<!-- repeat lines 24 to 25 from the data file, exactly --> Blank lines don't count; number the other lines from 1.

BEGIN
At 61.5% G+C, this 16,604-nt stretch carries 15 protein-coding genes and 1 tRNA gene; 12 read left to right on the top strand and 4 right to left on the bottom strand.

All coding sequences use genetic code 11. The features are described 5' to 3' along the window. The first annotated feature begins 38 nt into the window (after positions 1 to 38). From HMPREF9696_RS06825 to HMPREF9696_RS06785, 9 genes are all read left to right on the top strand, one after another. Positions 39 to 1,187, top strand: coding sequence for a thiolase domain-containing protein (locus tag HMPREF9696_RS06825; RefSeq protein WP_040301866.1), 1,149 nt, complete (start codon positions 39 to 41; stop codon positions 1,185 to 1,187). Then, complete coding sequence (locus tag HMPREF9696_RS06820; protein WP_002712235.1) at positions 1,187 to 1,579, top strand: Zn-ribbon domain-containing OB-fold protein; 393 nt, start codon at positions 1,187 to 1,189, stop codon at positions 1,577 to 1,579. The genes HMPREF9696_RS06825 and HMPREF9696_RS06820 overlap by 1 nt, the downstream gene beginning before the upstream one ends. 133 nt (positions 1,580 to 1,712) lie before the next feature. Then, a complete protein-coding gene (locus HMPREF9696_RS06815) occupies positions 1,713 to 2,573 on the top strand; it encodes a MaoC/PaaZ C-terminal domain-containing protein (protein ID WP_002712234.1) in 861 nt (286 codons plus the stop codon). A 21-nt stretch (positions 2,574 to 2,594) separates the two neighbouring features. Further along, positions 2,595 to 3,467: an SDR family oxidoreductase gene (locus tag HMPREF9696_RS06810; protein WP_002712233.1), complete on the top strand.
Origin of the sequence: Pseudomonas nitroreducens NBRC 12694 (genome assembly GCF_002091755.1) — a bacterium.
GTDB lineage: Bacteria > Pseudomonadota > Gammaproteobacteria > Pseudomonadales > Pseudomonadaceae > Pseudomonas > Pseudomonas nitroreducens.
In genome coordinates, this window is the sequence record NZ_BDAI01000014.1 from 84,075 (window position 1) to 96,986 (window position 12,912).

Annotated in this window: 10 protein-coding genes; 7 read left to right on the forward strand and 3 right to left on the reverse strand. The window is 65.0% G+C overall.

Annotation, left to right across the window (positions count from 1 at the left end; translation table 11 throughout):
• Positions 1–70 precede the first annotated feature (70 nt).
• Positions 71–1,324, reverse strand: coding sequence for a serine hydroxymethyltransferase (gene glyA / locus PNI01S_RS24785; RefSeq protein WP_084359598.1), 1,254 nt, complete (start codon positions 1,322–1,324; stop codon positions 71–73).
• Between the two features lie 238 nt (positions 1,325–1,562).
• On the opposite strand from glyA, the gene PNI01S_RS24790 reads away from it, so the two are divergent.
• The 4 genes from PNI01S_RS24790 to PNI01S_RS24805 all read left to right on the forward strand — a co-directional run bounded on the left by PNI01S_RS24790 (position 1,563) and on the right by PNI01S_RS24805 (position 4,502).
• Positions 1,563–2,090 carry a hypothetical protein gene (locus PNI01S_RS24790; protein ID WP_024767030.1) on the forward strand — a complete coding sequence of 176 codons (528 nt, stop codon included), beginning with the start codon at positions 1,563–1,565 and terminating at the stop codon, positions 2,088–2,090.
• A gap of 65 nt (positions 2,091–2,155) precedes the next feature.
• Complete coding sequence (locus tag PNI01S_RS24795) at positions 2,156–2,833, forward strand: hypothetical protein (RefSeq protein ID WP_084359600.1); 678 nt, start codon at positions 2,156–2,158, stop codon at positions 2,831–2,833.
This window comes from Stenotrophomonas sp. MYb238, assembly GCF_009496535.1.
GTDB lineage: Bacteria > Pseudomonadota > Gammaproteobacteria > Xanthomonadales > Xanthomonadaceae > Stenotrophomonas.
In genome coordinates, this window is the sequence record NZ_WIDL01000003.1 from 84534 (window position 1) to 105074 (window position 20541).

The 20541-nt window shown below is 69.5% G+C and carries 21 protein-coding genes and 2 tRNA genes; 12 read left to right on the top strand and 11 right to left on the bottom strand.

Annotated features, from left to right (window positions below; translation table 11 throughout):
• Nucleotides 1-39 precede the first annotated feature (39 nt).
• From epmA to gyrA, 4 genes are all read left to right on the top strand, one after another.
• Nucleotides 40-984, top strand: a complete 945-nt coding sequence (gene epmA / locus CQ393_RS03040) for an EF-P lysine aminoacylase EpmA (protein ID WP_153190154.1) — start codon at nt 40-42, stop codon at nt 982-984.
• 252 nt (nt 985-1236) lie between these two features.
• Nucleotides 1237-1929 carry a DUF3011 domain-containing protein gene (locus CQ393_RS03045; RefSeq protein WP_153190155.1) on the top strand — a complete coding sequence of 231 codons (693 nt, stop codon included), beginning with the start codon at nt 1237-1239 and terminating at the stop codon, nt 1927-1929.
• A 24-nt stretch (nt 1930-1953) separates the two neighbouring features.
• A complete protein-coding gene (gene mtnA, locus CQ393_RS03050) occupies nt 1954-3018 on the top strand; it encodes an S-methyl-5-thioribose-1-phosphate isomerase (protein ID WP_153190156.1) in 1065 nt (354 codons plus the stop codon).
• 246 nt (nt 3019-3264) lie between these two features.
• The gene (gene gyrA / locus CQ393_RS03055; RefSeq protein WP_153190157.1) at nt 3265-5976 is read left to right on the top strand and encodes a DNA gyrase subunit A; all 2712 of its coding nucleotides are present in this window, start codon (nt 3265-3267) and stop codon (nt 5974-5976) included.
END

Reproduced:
• 252 nt (nt 985-1236) lie between these two features.
• Nucleotides 1237-1929 carry a DUF3011 domain-containing protein gene (locus CQ393_RS03045; RefSeq protein WP_153190155.1) on the top strand — a complete coding sequence of 231 codons (693 nt, stop codon included), beginning with the start codon at nt 1237-1239 and terminating at the stop codon, nt 1927-1929.